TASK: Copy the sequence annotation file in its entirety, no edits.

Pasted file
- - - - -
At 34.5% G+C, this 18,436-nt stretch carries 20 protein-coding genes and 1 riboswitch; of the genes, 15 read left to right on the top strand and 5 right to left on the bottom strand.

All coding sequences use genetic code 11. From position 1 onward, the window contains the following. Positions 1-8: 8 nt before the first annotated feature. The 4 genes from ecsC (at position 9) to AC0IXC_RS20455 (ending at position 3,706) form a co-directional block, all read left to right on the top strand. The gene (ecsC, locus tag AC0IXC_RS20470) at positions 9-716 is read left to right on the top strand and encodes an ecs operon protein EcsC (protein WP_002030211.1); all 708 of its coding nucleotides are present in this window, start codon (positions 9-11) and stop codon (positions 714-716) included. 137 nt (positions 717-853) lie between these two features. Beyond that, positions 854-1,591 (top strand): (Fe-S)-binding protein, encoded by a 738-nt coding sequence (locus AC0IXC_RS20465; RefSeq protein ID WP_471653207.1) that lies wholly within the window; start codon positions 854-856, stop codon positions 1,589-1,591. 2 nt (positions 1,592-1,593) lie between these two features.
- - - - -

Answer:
At 34.5% G+C, this 18,436-nt stretch carries 20 protein-coding genes and 1 riboswitch; of the genes, 15 read left to right on the top strand and 5 right to left on the bottom strand.

All coding sequences use genetic code 11. From position 1 onward, the window contains the following. Positions 1-8: 8 nt before the first annotated feature. The 4 genes from ecsC (at position 9) to AC0IXC_RS20455 (ending at position 3,706) form a co-directional block, all read left to right on the top strand. The gene (ecsC, locus tag AC0IXC_RS20470) at positions 9-716 is read left to right on the top strand and encodes an ecs operon protein EcsC (protein WP_002030211.1); all 708 of its coding nucleotides are present in this window, start codon (positions 9-11) and stop codon (positions 714-716) included. 137 nt (positions 717-853) lie between these two features. Beyond that, positions 854-1,591 (top strand): (Fe-S)-binding protein, encoded by a 738-nt coding sequence (locus AC0IXC_RS20465; RefSeq protein ID WP_471653207.1) that lies wholly within the window; start codon positions 854-856, stop codon positions 1,589-1,591. 2 nt (positions 1,592-1,593) lie between these two features.